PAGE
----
To read or not to read – that is never the question. Books are one of my favourite pastimes. They are a great escape from a landlubber’s world. One of the questions I find myself repeatedly asking is always – what to read?
“Beneath the clear blue waters of the Caribbean Sea, a mysterious WWII wreck protects a precious secret.
Determined to find the lost submarine, Cayman Islands dive boat operator AJ Bailey is armed with nothing more than an adventurous spirit, and an old war story passed down from her veteran grandfather. But will that be enough when she’s plunged into a frantic duel with a wealthy Argentinian treasure hunter to find a piece of history lost to the sea for over seventy years?”
Weaving between 1945 and current time, Twelve Mile Bank blends an intriguing historical tale with thrilling modern suspense in the first book of the AJ Bailey Adventure Series.
Raised in England, working in America and heading for Grand Cayman – that encapsulates Nicholas Harvey’s extraordinary life and career.
From a young age, Nicholas Harvey’s career has been dominated by motorsports as a driver, crew member and senior manager at the top level of racing. In the late eighties, he emigrated from England to America.
His writing flourished as a second career, beginning with his debut novel, Twelve Mile Bank (the first of the AJ Bailey Adventure Series). Through these books Nicholas’s writing combines a passion for diving, an obsession with military history and a love of the Cayman Islands. He places readers in the middle of the action where they can feel the ocean breeze brushing their face, water lapping at their feet and villains chasing amid the azure Caribbean.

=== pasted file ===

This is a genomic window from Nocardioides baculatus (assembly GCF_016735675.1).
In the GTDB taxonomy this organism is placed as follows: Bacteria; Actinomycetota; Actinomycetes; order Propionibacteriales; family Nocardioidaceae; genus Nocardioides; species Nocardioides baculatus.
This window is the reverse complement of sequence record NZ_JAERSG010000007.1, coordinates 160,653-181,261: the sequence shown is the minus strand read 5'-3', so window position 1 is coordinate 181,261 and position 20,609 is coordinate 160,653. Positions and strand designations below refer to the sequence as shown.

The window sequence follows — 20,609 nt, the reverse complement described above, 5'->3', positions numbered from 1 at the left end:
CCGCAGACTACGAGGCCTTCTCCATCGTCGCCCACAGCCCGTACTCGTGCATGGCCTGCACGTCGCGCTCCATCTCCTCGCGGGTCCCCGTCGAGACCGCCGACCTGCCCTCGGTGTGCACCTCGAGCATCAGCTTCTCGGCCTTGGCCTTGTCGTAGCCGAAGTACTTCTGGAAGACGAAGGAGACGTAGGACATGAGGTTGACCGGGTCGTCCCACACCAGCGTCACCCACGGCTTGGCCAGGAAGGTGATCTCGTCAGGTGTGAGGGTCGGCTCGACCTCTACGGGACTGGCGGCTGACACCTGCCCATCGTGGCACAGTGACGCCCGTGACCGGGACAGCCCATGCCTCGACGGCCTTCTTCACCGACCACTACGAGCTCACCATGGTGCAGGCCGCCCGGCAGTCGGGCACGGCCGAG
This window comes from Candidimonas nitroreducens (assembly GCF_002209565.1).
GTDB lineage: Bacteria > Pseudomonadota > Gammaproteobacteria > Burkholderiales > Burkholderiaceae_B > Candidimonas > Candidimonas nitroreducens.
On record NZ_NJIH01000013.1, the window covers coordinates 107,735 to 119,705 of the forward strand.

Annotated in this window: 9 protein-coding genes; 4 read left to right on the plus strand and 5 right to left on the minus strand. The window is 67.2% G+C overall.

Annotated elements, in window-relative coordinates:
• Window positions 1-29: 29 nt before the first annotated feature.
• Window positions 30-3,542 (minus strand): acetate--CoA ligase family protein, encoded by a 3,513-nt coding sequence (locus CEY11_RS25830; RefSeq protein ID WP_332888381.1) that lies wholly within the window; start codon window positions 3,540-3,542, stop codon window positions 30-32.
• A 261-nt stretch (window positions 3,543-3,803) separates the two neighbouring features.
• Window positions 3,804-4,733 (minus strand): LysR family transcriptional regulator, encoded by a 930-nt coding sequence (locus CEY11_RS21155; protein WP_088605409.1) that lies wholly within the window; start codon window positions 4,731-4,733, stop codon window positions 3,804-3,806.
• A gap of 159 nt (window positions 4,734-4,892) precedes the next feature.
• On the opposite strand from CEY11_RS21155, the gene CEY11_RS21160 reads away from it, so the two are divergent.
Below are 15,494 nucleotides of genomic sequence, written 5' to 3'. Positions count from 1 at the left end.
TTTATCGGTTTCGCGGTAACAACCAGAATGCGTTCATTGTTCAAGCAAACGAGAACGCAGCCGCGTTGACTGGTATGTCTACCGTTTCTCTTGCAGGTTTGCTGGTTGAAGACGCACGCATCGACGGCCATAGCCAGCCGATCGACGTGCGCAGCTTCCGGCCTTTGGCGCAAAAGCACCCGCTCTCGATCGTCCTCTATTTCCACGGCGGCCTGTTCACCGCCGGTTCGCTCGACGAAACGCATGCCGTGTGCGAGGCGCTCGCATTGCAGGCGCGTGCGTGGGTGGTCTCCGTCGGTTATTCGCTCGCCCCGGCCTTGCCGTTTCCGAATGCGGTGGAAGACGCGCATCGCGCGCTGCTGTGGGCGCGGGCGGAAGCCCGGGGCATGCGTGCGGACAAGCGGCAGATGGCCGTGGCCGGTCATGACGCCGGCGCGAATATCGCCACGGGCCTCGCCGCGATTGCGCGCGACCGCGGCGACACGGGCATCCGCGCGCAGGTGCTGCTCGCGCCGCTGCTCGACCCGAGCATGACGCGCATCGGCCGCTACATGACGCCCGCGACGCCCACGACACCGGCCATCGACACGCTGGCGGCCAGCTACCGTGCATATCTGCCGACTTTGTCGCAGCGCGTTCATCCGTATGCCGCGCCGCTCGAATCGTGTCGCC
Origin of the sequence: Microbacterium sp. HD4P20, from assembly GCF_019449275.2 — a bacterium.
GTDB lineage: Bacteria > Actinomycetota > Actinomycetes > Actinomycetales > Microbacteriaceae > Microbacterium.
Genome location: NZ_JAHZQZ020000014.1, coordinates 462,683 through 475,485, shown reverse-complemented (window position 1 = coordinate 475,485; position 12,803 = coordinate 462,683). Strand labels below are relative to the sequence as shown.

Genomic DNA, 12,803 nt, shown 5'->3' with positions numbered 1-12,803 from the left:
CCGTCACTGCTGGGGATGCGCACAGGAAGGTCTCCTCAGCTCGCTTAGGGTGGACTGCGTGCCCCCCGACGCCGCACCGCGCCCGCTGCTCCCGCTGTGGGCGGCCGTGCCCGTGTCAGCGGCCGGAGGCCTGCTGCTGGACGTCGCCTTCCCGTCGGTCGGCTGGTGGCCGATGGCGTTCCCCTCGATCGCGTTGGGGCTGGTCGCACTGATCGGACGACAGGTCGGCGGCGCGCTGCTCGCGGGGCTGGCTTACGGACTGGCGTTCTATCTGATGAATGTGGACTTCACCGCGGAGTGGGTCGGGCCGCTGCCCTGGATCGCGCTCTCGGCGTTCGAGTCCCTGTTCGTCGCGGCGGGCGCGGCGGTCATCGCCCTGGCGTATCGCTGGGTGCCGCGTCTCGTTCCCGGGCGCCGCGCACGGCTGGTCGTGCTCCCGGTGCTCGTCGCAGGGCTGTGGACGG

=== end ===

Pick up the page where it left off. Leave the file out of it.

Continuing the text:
Since the series’s pilot novel publication in 2019, Nicholas has been a full-time author. Now he and his wife Cheryl can be found touring the world in search of adventure on motorcycles, mountains and dive boats.
Twelve Mile Bank is one of my most recent summer scuba reads, following a purple-haired divemaster Annabelle Jayne in the first book of the AJ Bailey Adventure Series.
The story is hauntingly beautiful and full of slicing suspense in this tropical island thriller that twists back and forth between three different time sequences – the end of WWII, AJ’s childhood and the present time. As I’ve discovered with some of my favourite books and TV series, this style of writing is very appealing to me. I find it adds an extra layer to the book, causing the reader’s brain to really absorb and piece together the storyline.
The novel begins in a very relaxed and unassuming way with typical character introductions and plot development. When Nicholas Harvey introduces his lineup of characters (AJ, Pearl, Reg, Thomas, Renfro, Mac, Costa, Andreas) I was partial to how well and in how much depth he describes not just them but what drives them. The detail and page space dedicated to ascribing the Twelve Mile Bank characters gave me a very three-dimensional image of their personality and quirks. When an author doesn’t give enough background or personality to a character in their novel, I find myself having a hard time relating and remembering who’s who.